Which opera by Richard Strauss has a text by Hoffmannsthal, a big soprano monologue to end act one, an important transvestite role and waltzes galore? Trick question, but the answer is not Der Rosenkavalier but Arabella, 16 years younger, premiere in 1955 in troubled times. The Nazis interfered with the production and Strauss's choice of conductor. The crits were mostly anti, pointing out the obvious similarities. However, there are many choice moments even though Act Two is not a bad time to have dinner. You would then miss the pallid waltzes that lack the charm and memorability of the earlier opera. Though it would be a pity to miss the duet at the beginng of the act, between Arabella and Mandryka, der richtige mann (Mr Right). But the first and third acts contain the best music: the fortune teller's at the very beginning where the orchestra fizzes about and Mandryka's aria where the Croatian country-man talks about his life and forests in the backwoods.. .and his wealth, offering his wallet to Arabella's father, Count Waldemer, who is a bad gambler and has come to Vienna to try to restore his fortune by a good marriage for his elder daughter, Arabella (to save money ? her sister has to pretend to be a man); Mandryka memorably says to the Count: "Teschek, bedien dich" - help yourself, mate. The best music, as so in often with Strauss, comes in the closing scene when Arabella descends the staircase of the hotel (where the family is lodging) holding out a glass of water to Mandryka (an old Croatian betrothal custom).
Admittedly there are many passages where the composer scores too busily and the tunes are mostly not vintage Strauss, Hoffmansthal (the poor man died before the premiere) was taking a risk with a second Viennese comedy. It needs a really good production to paper over the cracks. And this it had in the Sydney Opera where I was present at the first night, March 7. In charge of the stage was John Cox, veteran master-Strauss director with many successful productions at Glyndebourne. This Arabella was as near perfect a production as you will ever see. Overall and in detail it was the tops.
And sharing the honours was Robert Perdziola, once again aiding by creating wonderful costumes and settings. How Richard Hickox manages to produce such wonderful sounds and playing from his orchestra is a bit of a wonder when his technique seems to be what orchestral players term 'a box of down beats'. One cannot help thinking that a more fluid and linear style might produce even better results. Still, he has just celebrated his 60th birthday and signed up for another five years with Opera Australia, so let's just say "Bravo and Happy Birthday" and leave it at that. The casting was good if not 100% ideal. Best was Peter Coleman-Wright, a natural for Mandryka. He has the range, a fine voice, acts superbly and copes with any extremes that Strauss chucks at him. His real-life wife Cheryl Barker makes a pleasing Arabella, looks fine , sings well and only lacks a little cream in the voice (that cream that Lisa della Casa had a'plenty, the Arabella one could dream about when she sang the role in 1953 in Covent Garden).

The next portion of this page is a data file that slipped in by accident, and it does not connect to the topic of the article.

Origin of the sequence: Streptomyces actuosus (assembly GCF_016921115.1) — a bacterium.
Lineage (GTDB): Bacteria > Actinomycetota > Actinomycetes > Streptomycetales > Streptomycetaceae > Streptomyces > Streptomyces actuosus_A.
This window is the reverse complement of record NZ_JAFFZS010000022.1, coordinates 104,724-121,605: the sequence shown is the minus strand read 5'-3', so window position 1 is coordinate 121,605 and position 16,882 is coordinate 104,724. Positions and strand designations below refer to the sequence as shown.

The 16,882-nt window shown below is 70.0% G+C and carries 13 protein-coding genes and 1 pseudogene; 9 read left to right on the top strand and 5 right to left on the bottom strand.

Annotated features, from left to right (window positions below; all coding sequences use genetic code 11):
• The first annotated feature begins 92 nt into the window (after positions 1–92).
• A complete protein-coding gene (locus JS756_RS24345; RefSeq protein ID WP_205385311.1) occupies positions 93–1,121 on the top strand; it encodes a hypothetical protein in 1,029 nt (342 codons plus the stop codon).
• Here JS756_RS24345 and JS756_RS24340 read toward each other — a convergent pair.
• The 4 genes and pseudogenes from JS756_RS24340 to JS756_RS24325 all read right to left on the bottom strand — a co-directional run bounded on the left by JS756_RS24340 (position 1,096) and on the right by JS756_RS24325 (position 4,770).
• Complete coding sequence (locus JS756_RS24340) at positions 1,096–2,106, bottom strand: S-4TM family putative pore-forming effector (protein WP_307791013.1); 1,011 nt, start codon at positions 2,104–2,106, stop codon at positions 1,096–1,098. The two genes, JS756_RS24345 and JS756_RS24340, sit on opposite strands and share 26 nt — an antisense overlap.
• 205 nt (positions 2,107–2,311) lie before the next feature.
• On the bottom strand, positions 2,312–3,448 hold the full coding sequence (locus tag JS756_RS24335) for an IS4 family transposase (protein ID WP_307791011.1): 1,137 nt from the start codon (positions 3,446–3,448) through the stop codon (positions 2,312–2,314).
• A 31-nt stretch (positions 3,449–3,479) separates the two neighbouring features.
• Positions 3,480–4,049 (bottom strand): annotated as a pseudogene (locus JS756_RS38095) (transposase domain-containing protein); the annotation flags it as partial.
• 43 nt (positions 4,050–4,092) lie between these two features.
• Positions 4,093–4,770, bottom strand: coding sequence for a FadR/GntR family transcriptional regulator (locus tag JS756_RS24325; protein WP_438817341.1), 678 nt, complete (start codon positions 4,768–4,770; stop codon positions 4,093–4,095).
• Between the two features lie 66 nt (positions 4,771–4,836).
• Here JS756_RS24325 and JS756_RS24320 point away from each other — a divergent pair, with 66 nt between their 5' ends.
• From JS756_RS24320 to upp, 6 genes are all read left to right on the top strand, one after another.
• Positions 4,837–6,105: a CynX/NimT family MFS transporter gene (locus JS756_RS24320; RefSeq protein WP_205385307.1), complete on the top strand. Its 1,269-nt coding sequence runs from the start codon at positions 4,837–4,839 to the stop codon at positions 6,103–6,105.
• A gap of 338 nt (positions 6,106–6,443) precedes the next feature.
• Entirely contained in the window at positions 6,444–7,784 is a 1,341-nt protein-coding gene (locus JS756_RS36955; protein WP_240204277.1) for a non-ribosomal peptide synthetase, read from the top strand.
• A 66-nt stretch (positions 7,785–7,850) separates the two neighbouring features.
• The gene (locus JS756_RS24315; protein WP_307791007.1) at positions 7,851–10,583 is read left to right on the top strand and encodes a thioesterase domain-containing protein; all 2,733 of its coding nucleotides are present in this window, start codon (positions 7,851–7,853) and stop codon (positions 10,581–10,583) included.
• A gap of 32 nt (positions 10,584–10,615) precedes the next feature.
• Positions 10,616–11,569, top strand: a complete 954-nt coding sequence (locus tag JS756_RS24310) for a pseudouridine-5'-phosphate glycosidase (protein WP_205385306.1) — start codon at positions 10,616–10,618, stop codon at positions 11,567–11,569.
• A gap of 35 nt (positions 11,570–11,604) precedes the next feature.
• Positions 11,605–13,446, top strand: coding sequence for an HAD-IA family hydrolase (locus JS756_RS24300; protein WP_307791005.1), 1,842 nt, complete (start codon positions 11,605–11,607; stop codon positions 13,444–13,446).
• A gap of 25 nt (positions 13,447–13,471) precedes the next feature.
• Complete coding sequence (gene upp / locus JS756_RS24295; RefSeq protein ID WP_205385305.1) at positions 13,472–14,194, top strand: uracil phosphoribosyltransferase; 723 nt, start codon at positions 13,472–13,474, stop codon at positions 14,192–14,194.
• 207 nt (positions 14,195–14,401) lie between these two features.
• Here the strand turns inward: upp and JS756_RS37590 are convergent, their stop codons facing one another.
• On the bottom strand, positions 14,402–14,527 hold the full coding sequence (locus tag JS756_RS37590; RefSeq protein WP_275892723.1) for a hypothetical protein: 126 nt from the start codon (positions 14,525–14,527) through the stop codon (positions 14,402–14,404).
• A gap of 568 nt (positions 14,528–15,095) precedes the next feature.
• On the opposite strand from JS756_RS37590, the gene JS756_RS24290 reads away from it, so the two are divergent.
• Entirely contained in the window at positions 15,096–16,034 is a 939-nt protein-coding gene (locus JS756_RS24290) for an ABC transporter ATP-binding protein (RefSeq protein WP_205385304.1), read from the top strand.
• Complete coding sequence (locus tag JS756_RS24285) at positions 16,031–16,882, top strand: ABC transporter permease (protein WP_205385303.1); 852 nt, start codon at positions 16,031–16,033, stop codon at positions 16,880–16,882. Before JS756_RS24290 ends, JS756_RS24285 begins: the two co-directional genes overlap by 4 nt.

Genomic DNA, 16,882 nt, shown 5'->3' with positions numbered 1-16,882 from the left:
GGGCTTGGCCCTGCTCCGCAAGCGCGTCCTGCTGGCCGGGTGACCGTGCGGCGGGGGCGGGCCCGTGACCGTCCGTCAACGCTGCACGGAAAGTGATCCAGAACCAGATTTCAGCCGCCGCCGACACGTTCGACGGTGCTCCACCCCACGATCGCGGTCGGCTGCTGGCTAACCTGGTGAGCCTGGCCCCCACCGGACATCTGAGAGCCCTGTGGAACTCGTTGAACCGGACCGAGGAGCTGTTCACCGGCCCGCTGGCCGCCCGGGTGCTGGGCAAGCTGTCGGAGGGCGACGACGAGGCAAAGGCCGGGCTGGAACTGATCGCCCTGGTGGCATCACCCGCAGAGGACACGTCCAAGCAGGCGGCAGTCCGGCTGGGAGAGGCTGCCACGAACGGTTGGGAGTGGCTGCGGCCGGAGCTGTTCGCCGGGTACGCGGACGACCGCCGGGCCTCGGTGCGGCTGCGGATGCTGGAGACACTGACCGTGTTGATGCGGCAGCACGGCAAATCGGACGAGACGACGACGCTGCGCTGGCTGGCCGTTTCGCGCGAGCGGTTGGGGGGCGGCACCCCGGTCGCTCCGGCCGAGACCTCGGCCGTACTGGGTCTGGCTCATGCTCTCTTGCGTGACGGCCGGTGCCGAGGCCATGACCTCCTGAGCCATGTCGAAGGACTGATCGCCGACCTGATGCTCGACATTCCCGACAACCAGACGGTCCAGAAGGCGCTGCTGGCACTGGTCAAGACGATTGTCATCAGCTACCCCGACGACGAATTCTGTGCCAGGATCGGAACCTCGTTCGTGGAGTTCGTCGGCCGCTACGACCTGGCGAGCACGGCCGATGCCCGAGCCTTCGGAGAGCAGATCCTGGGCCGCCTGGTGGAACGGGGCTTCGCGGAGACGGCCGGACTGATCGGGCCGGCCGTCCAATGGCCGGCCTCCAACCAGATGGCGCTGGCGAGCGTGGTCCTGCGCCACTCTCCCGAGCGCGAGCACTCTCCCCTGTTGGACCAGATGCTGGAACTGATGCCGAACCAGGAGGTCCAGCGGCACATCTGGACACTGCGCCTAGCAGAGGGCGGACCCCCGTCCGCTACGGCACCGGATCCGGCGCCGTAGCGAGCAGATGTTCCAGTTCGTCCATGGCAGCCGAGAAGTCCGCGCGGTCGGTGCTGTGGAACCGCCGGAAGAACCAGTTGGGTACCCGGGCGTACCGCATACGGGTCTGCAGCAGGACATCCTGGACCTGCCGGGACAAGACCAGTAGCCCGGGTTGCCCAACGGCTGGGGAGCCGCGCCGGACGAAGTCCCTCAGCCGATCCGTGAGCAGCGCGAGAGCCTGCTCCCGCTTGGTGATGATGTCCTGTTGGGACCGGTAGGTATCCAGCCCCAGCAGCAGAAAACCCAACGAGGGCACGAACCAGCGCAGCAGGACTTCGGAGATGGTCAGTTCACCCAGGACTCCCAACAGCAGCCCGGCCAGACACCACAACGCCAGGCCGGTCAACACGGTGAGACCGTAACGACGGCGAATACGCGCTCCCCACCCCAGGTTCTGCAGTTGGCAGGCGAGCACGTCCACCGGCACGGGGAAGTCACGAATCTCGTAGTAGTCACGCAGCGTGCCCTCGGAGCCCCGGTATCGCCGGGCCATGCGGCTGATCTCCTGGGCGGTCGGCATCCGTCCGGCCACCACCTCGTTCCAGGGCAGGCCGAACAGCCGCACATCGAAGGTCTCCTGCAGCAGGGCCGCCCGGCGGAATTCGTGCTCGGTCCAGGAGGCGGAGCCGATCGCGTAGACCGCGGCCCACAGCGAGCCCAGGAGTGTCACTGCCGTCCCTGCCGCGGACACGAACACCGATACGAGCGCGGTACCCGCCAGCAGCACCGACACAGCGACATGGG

Emma Matthews made a fetching Zdenka , the sister in drag, although she is deficient in the rich middle voice that the part calls for, but she has musicality in spades. (Isn't it curious that the chorus, prominent in the ballroom scene Act Two, keeps mum. Might not singing improve the shining hour?). All in all it was an enjoyable evening and made one remember Neville Cardus writing that the 1955 revival at Covent Garden "proved that Strauss was the best person to write a Strauss opera".
The rumour is that the Sydney Opera House is going to close for the whole of 2010 to re-jig the interior according to the architect's original plans. For years now opera has been staged in the smaller of the two halls, the disadvantage being that the acoustic which is bad is not improved by the pit being open, with the result that the orchestra sounds too loud, forcing the singers to bellow to make themselves neard. If the rumour is true, roll on, 2010!